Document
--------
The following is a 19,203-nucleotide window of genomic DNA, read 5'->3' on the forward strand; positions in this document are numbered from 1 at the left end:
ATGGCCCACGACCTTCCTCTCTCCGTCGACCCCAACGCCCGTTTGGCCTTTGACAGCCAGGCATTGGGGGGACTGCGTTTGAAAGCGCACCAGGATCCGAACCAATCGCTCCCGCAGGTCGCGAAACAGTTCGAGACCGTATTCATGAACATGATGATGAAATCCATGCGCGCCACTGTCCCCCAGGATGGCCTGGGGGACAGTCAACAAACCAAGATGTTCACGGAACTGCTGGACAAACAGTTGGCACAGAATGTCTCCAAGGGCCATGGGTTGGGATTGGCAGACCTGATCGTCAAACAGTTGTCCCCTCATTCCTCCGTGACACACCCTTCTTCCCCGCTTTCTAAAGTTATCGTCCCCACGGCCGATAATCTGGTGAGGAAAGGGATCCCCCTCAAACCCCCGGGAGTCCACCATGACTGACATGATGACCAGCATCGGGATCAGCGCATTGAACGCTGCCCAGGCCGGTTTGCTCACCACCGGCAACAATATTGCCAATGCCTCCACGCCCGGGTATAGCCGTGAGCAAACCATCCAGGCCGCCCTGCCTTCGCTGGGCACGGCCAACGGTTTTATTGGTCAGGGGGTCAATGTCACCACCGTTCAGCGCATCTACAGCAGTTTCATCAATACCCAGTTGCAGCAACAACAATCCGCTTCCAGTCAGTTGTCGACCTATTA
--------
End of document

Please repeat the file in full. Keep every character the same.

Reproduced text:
The following is a 19,203-nucleotide window of genomic DNA, read 5'->3' on the forward strand; positions in this document are numbered from 1 at the left end:
ATGGCCCACGACCTTCCTCTCTCCGTCGACCCCAACGCCCGTTTGGCCTTTGACAGCCAGGCATTGGGGGGACTGCGTTTGAAAGCGCACCAGGATCCGAACCAATCGCTCCCGCAGGTCGCGAAACAGTTCGAGACCGTATTCATGAACATGATGATGAAATCCATGCGCGCCACTGTCCCCCAGGATGGCCTGGGGGACAGTCAACAAACCAAGATGTTCACGGAACTGCTGGACAAACAGTTGGCACAGAATGTCTCCAAGGGCCATGGGTTGGGATTGGCAGACCTGATCGTCAAACAGTTGTCCCCTCATTCCTCCGTGACACACCCTTCTTCCCCGCTTTCTAAAGTTATCGTCCCCACGGCCGATAATCTGGTGAGGAAAGGGATCCCCCTCAAACCCCCGGGAGTCCACCATGACTGACATGATGACCAGCATCGGGATCAGCGCATTGAACGCTGCCCAGGCCGGTTTGCTCACCACCGGCAACAATATTGCCAATGCCTCCACGCCCGGGTATAGCCGTGAGCAAACCATCCAGGCCGCCCTGCCTTCGCTGGGCACGGCCAACGGTTTTATTGGTCAGGGGGTCAATGTCACCACCGTTCAGCGCATCTACAGCAGTTTCATCAATACCCAGTTGCAGCAACAACAATCCGCTTCCAGTCAGTTGTCGACCTATTA